Credit card advice for 2021, according to financial advisors

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1. Before applying for a new credit card, think about the purpose it will serve

Knowing your goals can not only help you find a credit card that is exactly right for you, but you can also avoid wasting time and money on a card that doesn’t meet your needs.

“I would encourage people to first find out what their goals are in buying a new credit card,” says Mermel. “If you like to travel and want to collect points for it, it makes sense to purchase a travel rewards card. First, think about what you are looking for and you will be able to find a card that suits you. “

Keep in mind that travel credit cards come with expensive annual fees, complicated rewards programs, and usually require great credit. So if you’re more interested in the cashback aspect of reward cards, there are simpler options.

If you don’t want to pay for your credit card, look for one with no annual fee, like the Citi® Double Cash Card or the Chase Freedom Unlimited® Card.

Even without an annual fee, you get good discounts with both cards. With the Citi Double Cash Card you can get 1% back on all eligible purchases and then an additional 1% when you pay your bill. The Chase Freedom Unlimited Card offers new cardholders 5% cashback on grocery purchases up to $ 12,000 in the first year, plus 5% cashback on travel, 3% cashback on food, and 1.5% cashback on all other purchases.

We analyzed 44 popular cash back credit cards with no annual fee: Here is our pick for 1st place

If you’re just starting to build up your bankroll, there are credit cards for you too. You may want to consider the Discover it® Secured Credit Card or the Petal® 2 Cash Back, No Fees Visa® Credit Card. Both cards offer cashback and have no annual fee.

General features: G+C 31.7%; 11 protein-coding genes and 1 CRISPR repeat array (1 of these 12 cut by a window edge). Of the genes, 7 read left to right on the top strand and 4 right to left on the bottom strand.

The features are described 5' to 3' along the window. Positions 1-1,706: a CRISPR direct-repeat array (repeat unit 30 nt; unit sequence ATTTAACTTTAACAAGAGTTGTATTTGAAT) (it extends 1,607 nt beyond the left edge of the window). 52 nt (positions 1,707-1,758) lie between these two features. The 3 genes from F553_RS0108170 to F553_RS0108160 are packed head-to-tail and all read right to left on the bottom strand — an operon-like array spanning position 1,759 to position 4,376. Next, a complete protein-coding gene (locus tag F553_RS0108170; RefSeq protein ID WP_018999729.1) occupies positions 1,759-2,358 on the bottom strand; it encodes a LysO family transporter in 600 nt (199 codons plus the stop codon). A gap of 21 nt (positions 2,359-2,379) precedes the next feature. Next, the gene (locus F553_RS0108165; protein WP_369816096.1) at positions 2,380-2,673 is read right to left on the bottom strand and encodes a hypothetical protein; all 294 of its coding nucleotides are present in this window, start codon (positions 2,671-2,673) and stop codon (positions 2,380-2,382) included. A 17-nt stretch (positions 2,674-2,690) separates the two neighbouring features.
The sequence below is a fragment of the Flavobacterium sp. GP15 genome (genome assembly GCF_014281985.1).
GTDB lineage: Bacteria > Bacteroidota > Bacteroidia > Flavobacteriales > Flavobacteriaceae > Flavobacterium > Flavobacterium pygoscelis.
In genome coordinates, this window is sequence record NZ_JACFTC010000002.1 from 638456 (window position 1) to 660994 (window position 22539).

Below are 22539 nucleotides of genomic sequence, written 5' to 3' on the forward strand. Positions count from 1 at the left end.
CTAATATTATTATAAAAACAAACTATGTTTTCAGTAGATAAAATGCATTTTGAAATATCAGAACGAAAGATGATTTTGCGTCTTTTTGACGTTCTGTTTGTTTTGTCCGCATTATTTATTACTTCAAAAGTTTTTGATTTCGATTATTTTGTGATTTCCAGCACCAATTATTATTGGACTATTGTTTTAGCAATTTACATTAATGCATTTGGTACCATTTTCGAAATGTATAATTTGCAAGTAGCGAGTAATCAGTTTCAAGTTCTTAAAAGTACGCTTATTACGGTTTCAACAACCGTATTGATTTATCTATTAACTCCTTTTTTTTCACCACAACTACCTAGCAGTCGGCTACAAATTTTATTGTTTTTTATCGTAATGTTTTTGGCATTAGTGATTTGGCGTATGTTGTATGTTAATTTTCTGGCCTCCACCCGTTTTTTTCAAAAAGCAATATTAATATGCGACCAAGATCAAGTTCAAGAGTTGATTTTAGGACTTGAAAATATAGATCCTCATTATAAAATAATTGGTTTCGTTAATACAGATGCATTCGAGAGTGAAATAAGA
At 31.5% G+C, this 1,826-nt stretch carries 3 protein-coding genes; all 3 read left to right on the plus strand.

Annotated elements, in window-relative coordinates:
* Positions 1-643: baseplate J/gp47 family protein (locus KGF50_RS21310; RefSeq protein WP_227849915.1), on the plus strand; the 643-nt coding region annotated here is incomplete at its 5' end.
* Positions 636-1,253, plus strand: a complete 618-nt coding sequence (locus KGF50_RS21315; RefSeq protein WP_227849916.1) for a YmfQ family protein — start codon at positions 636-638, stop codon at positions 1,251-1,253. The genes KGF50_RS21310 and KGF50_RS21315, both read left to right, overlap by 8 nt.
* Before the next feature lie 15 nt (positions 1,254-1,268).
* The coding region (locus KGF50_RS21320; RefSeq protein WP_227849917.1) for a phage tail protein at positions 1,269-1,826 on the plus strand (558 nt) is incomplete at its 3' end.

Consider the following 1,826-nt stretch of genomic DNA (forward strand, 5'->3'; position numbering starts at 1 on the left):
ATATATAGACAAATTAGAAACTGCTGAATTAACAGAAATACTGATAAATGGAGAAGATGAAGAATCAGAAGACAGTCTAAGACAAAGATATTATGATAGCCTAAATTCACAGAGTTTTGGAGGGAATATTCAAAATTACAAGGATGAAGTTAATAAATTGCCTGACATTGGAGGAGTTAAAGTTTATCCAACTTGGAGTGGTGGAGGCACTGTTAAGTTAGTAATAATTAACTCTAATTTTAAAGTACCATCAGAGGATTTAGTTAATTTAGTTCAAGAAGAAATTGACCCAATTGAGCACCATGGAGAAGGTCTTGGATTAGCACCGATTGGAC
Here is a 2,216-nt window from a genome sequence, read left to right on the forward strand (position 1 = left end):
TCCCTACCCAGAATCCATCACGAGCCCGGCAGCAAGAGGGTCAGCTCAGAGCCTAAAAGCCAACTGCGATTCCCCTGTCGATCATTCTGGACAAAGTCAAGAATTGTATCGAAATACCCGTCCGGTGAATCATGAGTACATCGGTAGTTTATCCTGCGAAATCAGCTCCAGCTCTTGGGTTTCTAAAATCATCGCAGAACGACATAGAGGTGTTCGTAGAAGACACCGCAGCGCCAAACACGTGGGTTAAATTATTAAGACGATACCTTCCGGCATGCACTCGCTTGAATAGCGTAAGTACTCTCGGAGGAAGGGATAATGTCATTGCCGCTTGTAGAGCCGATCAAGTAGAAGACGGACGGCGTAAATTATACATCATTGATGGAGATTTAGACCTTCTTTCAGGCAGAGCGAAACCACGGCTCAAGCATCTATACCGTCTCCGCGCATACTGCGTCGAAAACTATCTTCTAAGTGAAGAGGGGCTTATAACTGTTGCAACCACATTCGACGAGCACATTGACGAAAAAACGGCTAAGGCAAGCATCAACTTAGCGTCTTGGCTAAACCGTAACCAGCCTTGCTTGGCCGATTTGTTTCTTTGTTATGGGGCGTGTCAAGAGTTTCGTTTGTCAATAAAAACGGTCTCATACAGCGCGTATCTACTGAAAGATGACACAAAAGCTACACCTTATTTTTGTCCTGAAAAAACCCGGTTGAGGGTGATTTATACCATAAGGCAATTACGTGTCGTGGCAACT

We analyzed 27 popular credit cards for building your credit history: Here’s our pick for the # 1

2. Get in the habit of paying off your balance in full

If you don’t pay your bill in full every month, you can be burdened with high interest costs this can make it very difficult to get out of debt. The interest on your credit card is calculated based on your principal (also known as a balance) plus any accrued interest you already owe. So you pay interest pretty much on top of the interest if you have month-to-month credit and only make the minimum payment required.

If you don’t pay your credit card bill in full on time and every month, a strategic credit card offer – like spending a certain amount of money to earn bonus points – can become a costly mistake.

“Don’t make purchases on credit cards to earn Reward Points unless you pay your entire bill every month,” warns Harrison. “The interest charges will easily wipe out any bonuses you’ve received.”

3. Do not use your credit card as an emergency fund

Of course there are emergencies every now and then. But try not to reach for your credit card when they do.

If you use a credit card to cover emergency expenses, there will be interest on the balance if you cannot pay it in full. Interest charges make the emergency even more expensive. Also, if you have been stuck with payments for a long time, you can sometimes feel like you will never get out of debt again.

“If you use your credit card as an emergency fund and you can’t pay it off in full, you create what is known as a debt brake because people feel bad about these balances,” says Mermel.

Instead of relying on your credit card to cover unexpected expenses, save an emergency fund in a high-yield savings account. Experts usually recommend saving expenses for three to six months in the account for use in emergencies.

Marcus High Yield Online Savings Account and Ally Bank Online Savings Account both offer above-average APYs, so your money can earn interest and you can build a fully funded emergency account a little faster.